Your A-Z List of Cybersecurity Threats

17 Jun

In today’s modern world of IT and the pace at which it develops you could be forgiven for thinking that you are forced to face a new cybersecurity risk or threat almost daily. Sadly, this isn’t far from the reality.

Cybercriminals are developing new cyber strategies just as quickly (or even quicker) than the pros are shutting them down. A consequence of these relentless cyberattacks is the need to ensure that you’re always fully aware of new and developing cybersecurity threat types.

Here’s a brief list of the most common cybersecurity threat types to be aware of this year.

  • apts – advanced persistent threats

This is a very sneaky type of attack, whereby the cybercriminal quietly infiltrates the network and remains there, undetected, for an extended period while slowly syphoning data from the network.

  • ddos – distributed denial of service

This type of attack involves hackers flooding a server, website or similar with a multitude of connection requests, packets, and messages. The outcome is a very slow system or a crashed system that legitimate traffic is unable to access.

  • insider threats

The term “insider threats” implies that the threat or risk is malicious, but this type of threat can also be through unintentional human error and negligence. These threats are human-caused data losses and breaches that typically come from customers, employees, and contractors.

  • malware

Malware is malicious software that is either purposefully or inadvertently (by clicking on an email link or attachment or visiting a risky site) downloaded to a computer. Once the malware is on the computer in the form of spyware, a Trojan, a virus, or worm, it starts to cause harm to the computer and the files saved on it.

  • mitm – man in the middle attacks

An MitM is a type of attack that involves eavesdropping. A hacker intercepts messages between two parties and relays them to a third party so that the information can be used for malicious intent.

  • phishing attacks

Even though phishing attacks are one of the most prominent ways of hackers getting inside computers and networks, many people still don’t really understand that phishing is a form of social engineering. Hackers create messages (emails, content) that appear to be from a legitimate source and send them out to people. When the recipient opens the message or email, they assume it is legitimate and follow the instructions in the message. This can lead to them inadvertently sharing their personal particulars, log in details, and even credit card details with a cybercriminal.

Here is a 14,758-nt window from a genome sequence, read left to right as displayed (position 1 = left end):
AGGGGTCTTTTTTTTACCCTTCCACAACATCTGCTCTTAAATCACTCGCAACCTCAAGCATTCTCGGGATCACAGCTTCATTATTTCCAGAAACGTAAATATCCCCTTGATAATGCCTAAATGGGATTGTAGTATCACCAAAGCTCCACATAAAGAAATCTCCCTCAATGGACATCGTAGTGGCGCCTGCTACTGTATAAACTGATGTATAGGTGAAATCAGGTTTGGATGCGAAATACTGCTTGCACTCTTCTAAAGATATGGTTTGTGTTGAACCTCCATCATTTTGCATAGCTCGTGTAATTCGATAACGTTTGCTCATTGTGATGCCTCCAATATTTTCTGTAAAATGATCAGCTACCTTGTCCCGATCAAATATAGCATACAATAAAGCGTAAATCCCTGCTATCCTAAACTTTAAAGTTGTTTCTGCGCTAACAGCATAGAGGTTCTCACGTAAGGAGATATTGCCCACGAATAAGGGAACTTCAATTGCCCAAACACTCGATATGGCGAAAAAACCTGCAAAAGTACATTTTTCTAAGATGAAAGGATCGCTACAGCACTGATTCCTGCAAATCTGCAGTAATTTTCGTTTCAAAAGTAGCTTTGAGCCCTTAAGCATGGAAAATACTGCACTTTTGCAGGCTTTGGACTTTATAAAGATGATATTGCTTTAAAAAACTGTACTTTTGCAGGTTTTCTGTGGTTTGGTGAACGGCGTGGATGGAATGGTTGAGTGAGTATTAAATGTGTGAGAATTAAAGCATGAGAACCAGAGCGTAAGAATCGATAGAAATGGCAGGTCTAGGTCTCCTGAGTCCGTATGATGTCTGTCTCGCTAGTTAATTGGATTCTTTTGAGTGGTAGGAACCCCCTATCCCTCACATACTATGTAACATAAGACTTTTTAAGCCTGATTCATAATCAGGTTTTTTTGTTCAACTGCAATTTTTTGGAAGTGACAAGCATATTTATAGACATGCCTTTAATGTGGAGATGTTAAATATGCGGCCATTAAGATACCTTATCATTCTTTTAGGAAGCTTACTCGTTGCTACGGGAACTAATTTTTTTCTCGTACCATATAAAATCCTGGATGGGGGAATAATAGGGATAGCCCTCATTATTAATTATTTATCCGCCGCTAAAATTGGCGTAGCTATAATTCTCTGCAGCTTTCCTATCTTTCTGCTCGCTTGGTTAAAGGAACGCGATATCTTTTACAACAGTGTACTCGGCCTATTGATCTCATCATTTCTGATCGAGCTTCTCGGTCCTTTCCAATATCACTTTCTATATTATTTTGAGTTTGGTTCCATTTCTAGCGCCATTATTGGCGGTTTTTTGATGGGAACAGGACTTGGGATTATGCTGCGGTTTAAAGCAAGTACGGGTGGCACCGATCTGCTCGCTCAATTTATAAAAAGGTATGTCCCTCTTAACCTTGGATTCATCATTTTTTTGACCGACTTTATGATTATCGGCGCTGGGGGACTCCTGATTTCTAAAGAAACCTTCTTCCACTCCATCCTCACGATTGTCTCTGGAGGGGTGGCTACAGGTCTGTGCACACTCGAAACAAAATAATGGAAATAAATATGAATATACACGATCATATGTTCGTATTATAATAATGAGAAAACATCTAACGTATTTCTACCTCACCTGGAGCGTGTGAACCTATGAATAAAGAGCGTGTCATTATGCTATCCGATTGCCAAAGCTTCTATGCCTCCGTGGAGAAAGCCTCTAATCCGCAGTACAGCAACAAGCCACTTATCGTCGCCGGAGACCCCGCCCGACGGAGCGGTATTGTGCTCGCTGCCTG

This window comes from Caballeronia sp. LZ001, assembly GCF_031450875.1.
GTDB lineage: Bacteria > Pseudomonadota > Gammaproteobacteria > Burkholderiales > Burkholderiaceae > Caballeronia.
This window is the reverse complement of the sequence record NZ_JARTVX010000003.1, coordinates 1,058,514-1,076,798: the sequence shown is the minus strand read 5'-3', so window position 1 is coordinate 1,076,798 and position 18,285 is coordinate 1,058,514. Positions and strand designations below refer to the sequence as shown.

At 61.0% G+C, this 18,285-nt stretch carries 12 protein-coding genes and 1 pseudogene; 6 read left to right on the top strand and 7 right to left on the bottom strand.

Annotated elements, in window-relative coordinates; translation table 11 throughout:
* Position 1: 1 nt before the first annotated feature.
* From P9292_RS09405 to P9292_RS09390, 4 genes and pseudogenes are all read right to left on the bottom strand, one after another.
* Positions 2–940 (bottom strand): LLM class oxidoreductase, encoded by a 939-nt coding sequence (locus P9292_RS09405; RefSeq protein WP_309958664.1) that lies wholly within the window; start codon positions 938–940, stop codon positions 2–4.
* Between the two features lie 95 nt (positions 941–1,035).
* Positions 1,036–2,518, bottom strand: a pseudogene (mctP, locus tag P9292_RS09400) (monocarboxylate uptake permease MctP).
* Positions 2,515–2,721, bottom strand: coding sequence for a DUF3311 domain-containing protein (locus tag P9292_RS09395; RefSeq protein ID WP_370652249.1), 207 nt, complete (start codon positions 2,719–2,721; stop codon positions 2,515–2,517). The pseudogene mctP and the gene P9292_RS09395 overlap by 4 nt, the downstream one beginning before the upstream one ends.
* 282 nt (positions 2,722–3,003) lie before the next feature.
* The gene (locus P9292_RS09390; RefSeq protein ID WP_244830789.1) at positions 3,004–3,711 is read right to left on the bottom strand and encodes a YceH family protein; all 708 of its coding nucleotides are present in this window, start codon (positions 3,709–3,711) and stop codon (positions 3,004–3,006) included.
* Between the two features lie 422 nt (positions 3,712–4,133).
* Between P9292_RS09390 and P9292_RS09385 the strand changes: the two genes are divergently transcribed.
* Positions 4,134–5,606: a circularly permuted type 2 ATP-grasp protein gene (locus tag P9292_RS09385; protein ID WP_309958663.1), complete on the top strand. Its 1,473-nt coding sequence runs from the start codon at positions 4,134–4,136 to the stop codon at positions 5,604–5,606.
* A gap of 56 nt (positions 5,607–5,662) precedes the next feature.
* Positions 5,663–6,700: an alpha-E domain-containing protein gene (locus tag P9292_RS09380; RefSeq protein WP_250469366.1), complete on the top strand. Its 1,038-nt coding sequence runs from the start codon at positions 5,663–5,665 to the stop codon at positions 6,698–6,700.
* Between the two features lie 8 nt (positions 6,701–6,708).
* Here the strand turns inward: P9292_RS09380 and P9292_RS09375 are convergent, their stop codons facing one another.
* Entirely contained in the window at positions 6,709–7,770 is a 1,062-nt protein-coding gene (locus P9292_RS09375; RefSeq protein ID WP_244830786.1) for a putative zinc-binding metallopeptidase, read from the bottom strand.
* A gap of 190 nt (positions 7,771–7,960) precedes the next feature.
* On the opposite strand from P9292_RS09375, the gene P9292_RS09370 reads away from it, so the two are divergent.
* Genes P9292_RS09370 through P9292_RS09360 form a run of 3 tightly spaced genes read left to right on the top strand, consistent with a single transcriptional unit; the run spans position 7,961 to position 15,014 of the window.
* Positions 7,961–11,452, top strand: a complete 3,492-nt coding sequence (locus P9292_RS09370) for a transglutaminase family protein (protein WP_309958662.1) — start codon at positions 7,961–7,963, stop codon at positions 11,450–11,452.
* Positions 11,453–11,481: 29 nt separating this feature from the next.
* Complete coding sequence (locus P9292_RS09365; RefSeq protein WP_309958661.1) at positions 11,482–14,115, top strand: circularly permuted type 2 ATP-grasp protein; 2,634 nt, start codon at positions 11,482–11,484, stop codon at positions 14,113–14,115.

• ransomware

Ransomware is a type of malware that is particularly malicious and damaging. When a hacker manages to get ransomware on a device (usually through an email link or visiting a risky website), they lock the user out of their own files by encrypting them.  When the user tries to access the files, a message pops up demanding a payment to decrypt the files on the device.

  • spear phishing

Phishing attacks are usually random, whereas spear phishing attacks target a specific person, business, or organisation. This type of attack is very strategic and includes advanced skills from the attackers. They aren’t just taking a chance on anyone – they’re after something specific.

  • social engineering

Social engineering takes advantage of human gullibility and error. This type of attack uses human interaction to lure people into breaking regular security processes to gain access to sensitive data. An example of social engineering is when someone phones you and says they are from the bank. They have some of your information but require you to answer a few security questions before they can proceed with the very official sounding call. You proceed to give them your full physical address, ID number, and banking details. You may even give them your card details if they request it. This is just one example of social engineering.

the importance of knowing what risks are out there

The value of the list above lies in the fact that you can only create a cybersecurity system and protocol for your business if you know what you are protecting it from. Threats are changing consistently, and as such, you will need to change, update, and enhance your security protocols consistently.

last word on cybersecurity threats

Protecting your data and devices is so much more than simply avoiding the hassle of encrypted files and crashing computers. It’s about protecting your clients, defending your company’s good image, and avoiding the risk of paying legal fees if you happen to mishandle someone else’s sensitive data. Familiarise yourself with the threats out there and get to work sprucing up your cybersecurity system today.

Do you know of any cybersecurity threats that don’t appear on our list? Let us know!

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